Being “customer-centric” is common sense. It’s similar to being “goal-oriented,” “data-driven,” or “user-friendly.” Assuming you want your company to profit and succeed, why would you not want to be those things?
Most marketers and salespeople understand the theory of customer centricity well. It’s simple: put the customer at the center of all you do — your programs, your product design, your content strategy, your culture. But despite the perspicuity of the concept, few companies have a complete strategy in place and the tools necessary to execute.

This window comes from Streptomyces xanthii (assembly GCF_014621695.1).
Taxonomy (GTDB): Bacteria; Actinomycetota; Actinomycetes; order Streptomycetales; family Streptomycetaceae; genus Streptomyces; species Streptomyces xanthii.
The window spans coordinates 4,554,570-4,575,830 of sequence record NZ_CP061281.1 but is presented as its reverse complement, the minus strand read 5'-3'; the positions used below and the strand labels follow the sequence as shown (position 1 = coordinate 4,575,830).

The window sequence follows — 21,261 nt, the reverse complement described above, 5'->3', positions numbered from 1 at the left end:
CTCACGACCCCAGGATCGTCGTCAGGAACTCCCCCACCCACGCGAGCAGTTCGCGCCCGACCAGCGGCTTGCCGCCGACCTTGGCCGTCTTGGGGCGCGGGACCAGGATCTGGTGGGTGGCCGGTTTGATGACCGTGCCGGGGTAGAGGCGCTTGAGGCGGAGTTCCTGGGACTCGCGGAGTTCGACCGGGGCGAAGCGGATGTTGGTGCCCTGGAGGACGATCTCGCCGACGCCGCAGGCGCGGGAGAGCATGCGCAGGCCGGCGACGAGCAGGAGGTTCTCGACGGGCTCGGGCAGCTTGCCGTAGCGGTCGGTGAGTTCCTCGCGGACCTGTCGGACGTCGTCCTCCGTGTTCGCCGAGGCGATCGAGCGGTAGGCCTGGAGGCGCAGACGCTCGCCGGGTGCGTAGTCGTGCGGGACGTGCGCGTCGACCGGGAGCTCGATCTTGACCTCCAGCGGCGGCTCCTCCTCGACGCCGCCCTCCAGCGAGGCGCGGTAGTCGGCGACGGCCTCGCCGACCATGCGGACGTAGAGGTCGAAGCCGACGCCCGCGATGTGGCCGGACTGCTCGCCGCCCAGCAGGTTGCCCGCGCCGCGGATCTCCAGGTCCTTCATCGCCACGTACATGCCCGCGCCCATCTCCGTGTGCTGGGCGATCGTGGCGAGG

According to a report by VentureBeat Insight, 96 percent of marketers have a hard time understanding their customer base. When customers feel disengaged or under-served, they leave. You might be struggling with customer-centricity if you identify with any of the following symptoms:
- Prospects don’t trust you enough to opt-in
- Low engagement with content and campaings
- High opt-out rate for email marketing
- Shrinking profit margins
- Higher-than-normal customer churn
The following infographic divides customer-centricity into four distinct components to give you a better idea of the tools and strategies necessary to succeed.